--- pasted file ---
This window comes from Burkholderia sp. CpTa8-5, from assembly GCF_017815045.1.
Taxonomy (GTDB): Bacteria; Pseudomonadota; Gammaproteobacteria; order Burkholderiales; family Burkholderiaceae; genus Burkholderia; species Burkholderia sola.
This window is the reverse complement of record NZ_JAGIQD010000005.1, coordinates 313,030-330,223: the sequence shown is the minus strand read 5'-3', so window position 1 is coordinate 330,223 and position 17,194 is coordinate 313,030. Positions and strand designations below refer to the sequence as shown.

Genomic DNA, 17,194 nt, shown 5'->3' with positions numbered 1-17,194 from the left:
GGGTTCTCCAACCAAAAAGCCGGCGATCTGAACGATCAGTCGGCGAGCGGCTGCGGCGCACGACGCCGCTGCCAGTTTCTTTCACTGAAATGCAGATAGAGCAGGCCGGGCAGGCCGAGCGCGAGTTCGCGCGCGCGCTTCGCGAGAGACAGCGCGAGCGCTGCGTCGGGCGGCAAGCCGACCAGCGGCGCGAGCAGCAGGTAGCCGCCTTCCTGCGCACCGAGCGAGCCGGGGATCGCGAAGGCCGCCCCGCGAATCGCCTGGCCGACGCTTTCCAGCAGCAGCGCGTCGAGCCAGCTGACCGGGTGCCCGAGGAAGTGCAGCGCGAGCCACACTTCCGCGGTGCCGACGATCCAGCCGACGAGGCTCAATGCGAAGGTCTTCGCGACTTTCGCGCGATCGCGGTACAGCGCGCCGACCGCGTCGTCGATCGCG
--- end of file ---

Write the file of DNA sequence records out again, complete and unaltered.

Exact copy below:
This window comes from Burkholderia sp. CpTa8-5, from assembly GCF_017815045.1.
Taxonomy (GTDB): Bacteria; Pseudomonadota; Gammaproteobacteria; order Burkholderiales; family Burkholderiaceae; genus Burkholderia; species Burkholderia sola.
This window is the reverse complement of record NZ_JAGIQD010000005.1, coordinates 313,030-330,223: the sequence shown is the minus strand read 5'-3', so window position 1 is coordinate 330,223 and position 17,194 is coordinate 313,030. Positions and strand designations below refer to the sequence as shown.

Genomic DNA, 17,194 nt, shown 5'->3' with positions numbered 1-17,194 from the left:
GGGTTCTCCAACCAAAAAGCCGGCGATCTGAACGATCAGTCGGCGAGCGGCTGCGGCGCACGACGCCGCTGCCAGTTTCTTTCACTGAAATGCAGATAGAGCAGGCCGGGCAGGCCGAGCGCGAGTTCGCGCGCGCGCTTCGCGAGAGACAGCGCGAGCGCTGCGTCGGGCGGCAAGCCGACCAGCGGCGCGAGCAGCAGGTAGCCGCCTTCCTGCGCACCGAGCGAGCCGGGGATCGCGAAGGCCGCCCCGCGAATCGCCTGGCCGACGCTTTCCAGCAGCAGCGCGTCGAGCCAGCTGACCGGGTGCCCGAGGAAGTGCAGCGCGAGCCACACTTCCGCGGTGCCGACGATCCAGCCGACGAGGCTCAATGCGAAGGTCTTCGCGACTTTCGCGCGATCGCGGTACAGCGCGCCGACCGCGTCGTCGATCGCG